B+LNZ estimates cyclones cost sheep and beef farmers between $367–422m
B+LNZ has worked with a range of groups to calculate the direct on-farm impact on sheep and beef farmers of Cyclones Hale and Gabrielle, and the Auckland Anniversary weather event.
The report will help inform Government consideration of what further support farmers may need to get back on their feet quickly and to ensure impacts don’t spread beyond the farm gate.
B+LNZ chief executive Sam McIvor says the direct on-farm impacts of the extreme weather events in January and February on North Island sheep and beef farmers are in the range of $367–422 million.
“The results of these events will have a significant impact on farming businesses and communities for a number of years, but those impacts are unlikely to be easily identified in industry-level statistics,” he says.
“That’s why it was so important for us to quantify the impacts and inform the Government.
“As New Zealand’s biggest manufacturing sector and second largest goods exporter, a bedrock for rural communities and a major employer, a rapid recovery of these sheep and beef businesses is vital as it impacts all New Zealanders and the economy.”
McIvor says that while farmers and growers appreciate the financial assistance made available by the Government in the aftermath of Cyclones Hale and Gabrielle and the Auckland Anniversary Weekend event, it is clear that considerably more financial investment is necessary.
“Farmer are in a critical recovery phase. The Government is looking at what that investment might look like, so they have asked for a more complete picture.
“More than 90 percent of the estimated impact was due to infrastructure damage because livestock losses were expected to be low at a regional or industry level, although some individual farmers suffered high levels of livestock losses.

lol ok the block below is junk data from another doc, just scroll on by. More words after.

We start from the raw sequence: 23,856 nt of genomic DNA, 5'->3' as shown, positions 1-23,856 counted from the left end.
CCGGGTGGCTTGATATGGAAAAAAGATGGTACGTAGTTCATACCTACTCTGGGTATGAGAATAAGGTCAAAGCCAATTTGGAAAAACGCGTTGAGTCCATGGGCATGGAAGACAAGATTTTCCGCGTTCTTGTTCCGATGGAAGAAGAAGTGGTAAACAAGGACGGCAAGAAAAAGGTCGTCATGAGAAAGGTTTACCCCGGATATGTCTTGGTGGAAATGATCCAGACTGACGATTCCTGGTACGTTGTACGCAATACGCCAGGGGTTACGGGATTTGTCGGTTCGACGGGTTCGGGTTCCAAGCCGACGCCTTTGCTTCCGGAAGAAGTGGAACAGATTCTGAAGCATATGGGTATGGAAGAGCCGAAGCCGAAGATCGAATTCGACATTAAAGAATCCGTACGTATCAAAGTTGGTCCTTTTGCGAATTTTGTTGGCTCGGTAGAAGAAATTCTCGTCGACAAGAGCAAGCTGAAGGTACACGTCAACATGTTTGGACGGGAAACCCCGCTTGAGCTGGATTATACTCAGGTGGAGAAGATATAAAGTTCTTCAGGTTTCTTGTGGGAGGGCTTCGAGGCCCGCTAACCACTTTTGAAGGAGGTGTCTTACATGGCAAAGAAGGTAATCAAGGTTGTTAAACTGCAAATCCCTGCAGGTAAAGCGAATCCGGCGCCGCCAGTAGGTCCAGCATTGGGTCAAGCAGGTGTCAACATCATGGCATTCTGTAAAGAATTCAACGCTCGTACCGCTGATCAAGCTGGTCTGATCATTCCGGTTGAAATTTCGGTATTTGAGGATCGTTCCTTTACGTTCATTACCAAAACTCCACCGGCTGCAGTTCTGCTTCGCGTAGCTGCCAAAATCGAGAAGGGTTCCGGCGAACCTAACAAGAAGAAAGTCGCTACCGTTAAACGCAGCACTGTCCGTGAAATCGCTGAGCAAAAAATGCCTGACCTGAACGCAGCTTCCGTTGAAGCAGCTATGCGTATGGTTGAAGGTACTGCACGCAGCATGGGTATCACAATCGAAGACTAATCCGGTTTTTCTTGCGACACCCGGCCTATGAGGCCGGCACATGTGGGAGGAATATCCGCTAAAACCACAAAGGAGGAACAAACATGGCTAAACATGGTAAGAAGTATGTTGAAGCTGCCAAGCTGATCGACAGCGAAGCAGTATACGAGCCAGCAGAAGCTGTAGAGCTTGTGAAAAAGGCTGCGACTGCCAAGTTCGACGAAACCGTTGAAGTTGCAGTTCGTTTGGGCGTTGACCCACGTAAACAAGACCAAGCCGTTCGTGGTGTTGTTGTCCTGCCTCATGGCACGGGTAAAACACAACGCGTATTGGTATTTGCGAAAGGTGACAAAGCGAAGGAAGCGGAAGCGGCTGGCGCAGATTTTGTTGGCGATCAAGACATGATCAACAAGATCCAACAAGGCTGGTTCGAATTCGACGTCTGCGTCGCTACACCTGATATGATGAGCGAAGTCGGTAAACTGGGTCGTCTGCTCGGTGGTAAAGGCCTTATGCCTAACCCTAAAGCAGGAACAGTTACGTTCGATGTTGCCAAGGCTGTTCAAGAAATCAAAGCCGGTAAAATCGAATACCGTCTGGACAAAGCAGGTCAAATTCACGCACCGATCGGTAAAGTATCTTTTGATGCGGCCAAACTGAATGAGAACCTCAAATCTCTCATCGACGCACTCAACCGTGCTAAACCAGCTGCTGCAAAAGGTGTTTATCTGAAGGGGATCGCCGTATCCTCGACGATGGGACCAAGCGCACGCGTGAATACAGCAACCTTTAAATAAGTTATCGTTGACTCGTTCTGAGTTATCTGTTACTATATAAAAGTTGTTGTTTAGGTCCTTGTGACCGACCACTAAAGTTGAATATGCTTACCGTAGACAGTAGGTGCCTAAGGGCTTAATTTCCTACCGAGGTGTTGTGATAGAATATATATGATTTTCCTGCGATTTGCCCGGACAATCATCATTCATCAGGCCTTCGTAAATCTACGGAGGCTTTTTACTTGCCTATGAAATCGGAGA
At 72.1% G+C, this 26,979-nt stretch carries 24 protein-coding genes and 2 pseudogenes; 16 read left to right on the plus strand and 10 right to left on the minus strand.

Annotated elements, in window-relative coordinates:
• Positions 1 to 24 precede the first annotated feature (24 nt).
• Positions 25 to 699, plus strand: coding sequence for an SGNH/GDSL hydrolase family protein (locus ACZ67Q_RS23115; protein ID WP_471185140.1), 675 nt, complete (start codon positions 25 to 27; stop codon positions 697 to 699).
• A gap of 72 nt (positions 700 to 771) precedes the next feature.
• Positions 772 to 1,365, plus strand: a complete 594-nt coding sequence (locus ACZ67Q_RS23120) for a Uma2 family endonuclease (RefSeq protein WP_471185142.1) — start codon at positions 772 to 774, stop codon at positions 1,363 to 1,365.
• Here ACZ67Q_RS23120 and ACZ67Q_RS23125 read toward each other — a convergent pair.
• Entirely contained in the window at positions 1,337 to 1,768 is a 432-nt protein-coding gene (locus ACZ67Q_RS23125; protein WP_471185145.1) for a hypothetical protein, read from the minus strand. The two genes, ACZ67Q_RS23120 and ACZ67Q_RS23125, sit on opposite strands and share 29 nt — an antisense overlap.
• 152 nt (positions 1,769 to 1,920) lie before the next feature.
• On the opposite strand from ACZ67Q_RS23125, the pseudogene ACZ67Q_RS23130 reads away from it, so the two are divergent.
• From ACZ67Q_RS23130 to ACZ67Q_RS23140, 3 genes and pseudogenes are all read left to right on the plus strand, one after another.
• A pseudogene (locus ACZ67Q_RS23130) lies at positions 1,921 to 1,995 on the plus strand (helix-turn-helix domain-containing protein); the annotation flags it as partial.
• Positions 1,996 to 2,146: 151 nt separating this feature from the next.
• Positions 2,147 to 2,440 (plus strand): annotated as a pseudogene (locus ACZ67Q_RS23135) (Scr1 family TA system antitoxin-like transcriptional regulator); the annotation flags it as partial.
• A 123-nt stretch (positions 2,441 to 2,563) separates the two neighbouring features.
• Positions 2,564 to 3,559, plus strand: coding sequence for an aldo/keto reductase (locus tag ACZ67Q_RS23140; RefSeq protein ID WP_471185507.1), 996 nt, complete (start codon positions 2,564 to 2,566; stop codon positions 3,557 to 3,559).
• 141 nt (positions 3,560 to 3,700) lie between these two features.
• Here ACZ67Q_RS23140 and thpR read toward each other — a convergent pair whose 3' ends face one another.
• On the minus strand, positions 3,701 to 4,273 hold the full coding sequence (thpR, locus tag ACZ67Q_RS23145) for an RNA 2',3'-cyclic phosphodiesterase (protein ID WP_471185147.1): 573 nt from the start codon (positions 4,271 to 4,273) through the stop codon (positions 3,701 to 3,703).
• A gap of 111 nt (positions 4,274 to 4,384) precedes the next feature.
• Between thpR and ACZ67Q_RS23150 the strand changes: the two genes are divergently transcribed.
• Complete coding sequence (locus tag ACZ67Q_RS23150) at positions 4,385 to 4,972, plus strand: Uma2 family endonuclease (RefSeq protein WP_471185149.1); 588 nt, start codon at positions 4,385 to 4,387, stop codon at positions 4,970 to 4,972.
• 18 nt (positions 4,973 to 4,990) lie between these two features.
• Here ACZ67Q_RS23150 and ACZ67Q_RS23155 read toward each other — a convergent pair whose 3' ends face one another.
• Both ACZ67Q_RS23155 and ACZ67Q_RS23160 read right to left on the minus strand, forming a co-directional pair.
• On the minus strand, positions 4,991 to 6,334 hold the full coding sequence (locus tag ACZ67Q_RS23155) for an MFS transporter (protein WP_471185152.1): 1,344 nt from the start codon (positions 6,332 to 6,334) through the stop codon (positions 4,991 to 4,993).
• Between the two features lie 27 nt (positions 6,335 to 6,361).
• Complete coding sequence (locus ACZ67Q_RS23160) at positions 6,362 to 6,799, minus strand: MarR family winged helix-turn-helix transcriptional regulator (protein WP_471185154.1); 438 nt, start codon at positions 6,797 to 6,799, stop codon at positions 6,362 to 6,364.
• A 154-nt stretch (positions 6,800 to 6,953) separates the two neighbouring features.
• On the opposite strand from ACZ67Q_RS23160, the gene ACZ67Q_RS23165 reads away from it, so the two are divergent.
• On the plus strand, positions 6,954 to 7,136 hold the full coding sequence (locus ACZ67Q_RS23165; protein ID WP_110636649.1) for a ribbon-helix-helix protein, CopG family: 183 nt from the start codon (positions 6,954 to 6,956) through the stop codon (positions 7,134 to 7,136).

“The damage has primarily been to on-farm infrastructure such as fences, tracks and accessways, dams, culverts, bridges, water reticulation, and slipping which causes revenue losses through destocking. Most of these costs are not insurable.
“Where infrastructure damage is significant, the impacts can be varied and both short and long-term. Farmers had to deal with immediate concerns such as livestock welfare but are also facing ongoing implications around land management and financial stability.
“It’s important that farmers have some certainty so they can manage through the coming months and beyond. Anything that can be done to ease the fiscal burden of, and speed up, the recovery, will mean that farmers can more quickly get back to contributing to their local communities and New Zealand’s economy.”
The range identified is made up of $12–16 million for Northland, $18–21 million for Waikato-Bay of Plenty-Coromandel and $336–385 million for the East Coast, Hawke’s Bay, Tararua and the Wairarapa.
B+LNZ estimates that 1,200 farms in these areas were affected and suffered damage.
McIvor also notes the report does not consider infrastructure outside the farm gate, such as robust rural roading, although it is a critical aspect of recovery as it is a vital enabler for farmers and communities. He says farmers continue to emphasise this is an urgent investment priority for central and regional government.
B+LNZ worked closely with the Ministry for Primary Industries, regional and local councils, Regional Action Groups, Te Tumu Paeroa, and farmers across the North Island to undertake its analysis.
Download The impacts of Cyclones Hale and Gabrielle on sheep and beef farms report (PDF, 670 KB)
For more information, please contact James Ford on 027 235 9806 or firstname.lastname@example.org